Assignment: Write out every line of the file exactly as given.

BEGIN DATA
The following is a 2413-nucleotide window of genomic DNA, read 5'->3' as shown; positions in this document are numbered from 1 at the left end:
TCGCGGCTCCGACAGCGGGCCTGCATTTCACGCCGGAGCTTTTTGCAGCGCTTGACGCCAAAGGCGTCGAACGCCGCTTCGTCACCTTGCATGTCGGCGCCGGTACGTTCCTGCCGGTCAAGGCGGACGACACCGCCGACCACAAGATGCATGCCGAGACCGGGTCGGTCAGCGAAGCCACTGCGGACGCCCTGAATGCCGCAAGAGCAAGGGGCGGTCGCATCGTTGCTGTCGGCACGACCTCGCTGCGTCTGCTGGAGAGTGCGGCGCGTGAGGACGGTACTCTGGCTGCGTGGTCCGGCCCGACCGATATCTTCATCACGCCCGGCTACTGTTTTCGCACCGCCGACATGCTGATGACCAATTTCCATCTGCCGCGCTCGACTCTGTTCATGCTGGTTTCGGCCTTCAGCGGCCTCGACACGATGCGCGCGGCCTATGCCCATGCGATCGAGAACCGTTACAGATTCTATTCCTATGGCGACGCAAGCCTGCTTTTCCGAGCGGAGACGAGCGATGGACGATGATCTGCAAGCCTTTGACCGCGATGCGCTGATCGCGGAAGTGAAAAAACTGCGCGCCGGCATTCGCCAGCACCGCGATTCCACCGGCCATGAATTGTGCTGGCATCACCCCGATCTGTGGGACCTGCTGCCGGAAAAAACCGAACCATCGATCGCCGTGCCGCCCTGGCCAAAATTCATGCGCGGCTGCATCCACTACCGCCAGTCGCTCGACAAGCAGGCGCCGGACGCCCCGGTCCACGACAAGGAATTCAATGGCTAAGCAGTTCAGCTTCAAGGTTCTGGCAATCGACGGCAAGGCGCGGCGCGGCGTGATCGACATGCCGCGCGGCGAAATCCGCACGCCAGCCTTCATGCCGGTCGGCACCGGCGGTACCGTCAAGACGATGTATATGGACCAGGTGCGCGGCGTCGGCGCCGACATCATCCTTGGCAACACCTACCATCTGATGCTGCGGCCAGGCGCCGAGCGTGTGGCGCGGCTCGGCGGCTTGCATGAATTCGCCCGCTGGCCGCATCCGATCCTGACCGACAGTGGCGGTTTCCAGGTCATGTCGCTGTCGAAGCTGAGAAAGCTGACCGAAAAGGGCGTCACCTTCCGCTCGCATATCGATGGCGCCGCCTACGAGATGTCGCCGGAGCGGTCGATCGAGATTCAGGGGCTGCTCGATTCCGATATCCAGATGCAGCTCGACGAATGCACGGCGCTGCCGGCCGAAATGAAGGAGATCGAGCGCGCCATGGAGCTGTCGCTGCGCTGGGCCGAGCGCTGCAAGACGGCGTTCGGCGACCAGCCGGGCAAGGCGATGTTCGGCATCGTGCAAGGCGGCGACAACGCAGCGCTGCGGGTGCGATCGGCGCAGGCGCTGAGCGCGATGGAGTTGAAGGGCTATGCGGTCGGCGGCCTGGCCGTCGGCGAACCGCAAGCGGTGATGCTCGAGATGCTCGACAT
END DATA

The following is a 2413-nucleotide window of genomic DNA, read 5'->3' as shown; positions in this document are numbered from 1 at the left end:
TCGCGGCTCCGACAGCGGGCCTGCATTTCACGCCGGAGCTTTTTGCAGCGCTTGACGCCAAAGGCGTCGAACGCCGCTTCGTCACCTTGCATGTCGGCGCCGGTACGTTCCTGCCGGTCAAGGCGGACGACACCGCCGACCACAAGATGCATGCCGAGACCGGGTCGGTCAGCGAAGCCACTGCGGACGCCCTGAATGCCGCAAGAGCAAGGGGCGGTCGCATCGTTGCTGTCGGCACGACCTCGCTGCGTCTGCTGGAGAGTGCGGCGCGTGAGGACGGTACTCTGGCTGCGTGGTCCGGCCCGACCGATATCTTCATCACGCCCGGCTACTGTTTTCGCACCGCCGACATGCTGATGACCAATTTCCATCTGCCGCGCTCGACTCTGTTCATGCTGGTTTCGGCCTTCAGCGGCCTCGACACGATGCGCGCGGCCTATGCCCATGCGATCGAGAACCGTTACAGATTCTATTCCTATGGCGACGCAAGCCTGCTTTTCCGAGCGGAGACGAGCGATGGACGATGATCTGCAAGCCTTTGACCGCGATGCGCTGATCGCGGAAGTGAAAAAACTGCGCGCCGGCATTCGCCAGCACCGCGATTCCACCGGCCATGAATTGTGCTGGCATCACCCCGATCTGTGGGACCTGCTGCCGGAAAAAACCGAACCATCGATCGCCGTGCCGCCCTGGCCAAAATTCATGCGCGGCTGCATCCACTACCGCCAGTCGCTCGACAAGCAGGCGCCGGACGCCCCGGTCCACGACAAGGAATTCAATGGCTAAGCAGTTCAGCTTCAAGGTTCTGGCAATCGACGGCAAGGCGCGGCGCGGCGTGATCGACATGCCGCGCGGCGAAATCCGCACGCCAGCCTTCATGCCGGTCGGCACCGGCGGTACCGTCAAGACGATGTATATGGACCAGGTGCGCGGCGTCGGCGCCGACATCATCCTTGGCAACACCTACCATCTGATGCTGCGGCCAGGCGCCGAGCGTGTGGCGCGGCTCGGCGGCTTGCATGAATTCGCCCGCTGGCCGCATCCGATCCTGACCGACAGTGGCGGTTTCCAGGTCATGTCGCTGTCGAAGCTGAGAAAGCTGACCGAAAAGGGCGTCACCTTCCGCTCGCATATCGATGGCGCCGCCTACGAGATGTCGCCGGAGCGGTCGATCGAGATTCAGGGGCTGCTCGATTCCGATATCCAGATGCAGCTCGACGAATGCACGGCGCTGCCGGCCGAAATGAAGGAGATCGAGCGCGCCATGGAGCTGTCGCTGCGCTGGGCCGAGCGCTGCAAGACGGCGTTCGGCGACCAGCCGGGCAAGGCGATGTTCGGCATCGTGCAAGGCGGCGACAACGCAGCGCTGCGGGTGCGATCGGCGCAGGCGCTGAGCGCGATGGAGTTGAAGGGCTATGCGGTCGGCGGCCTGGCCGTCGGCGAACCGCAAGCGGTGATGCTCGAGATGCTCGACAT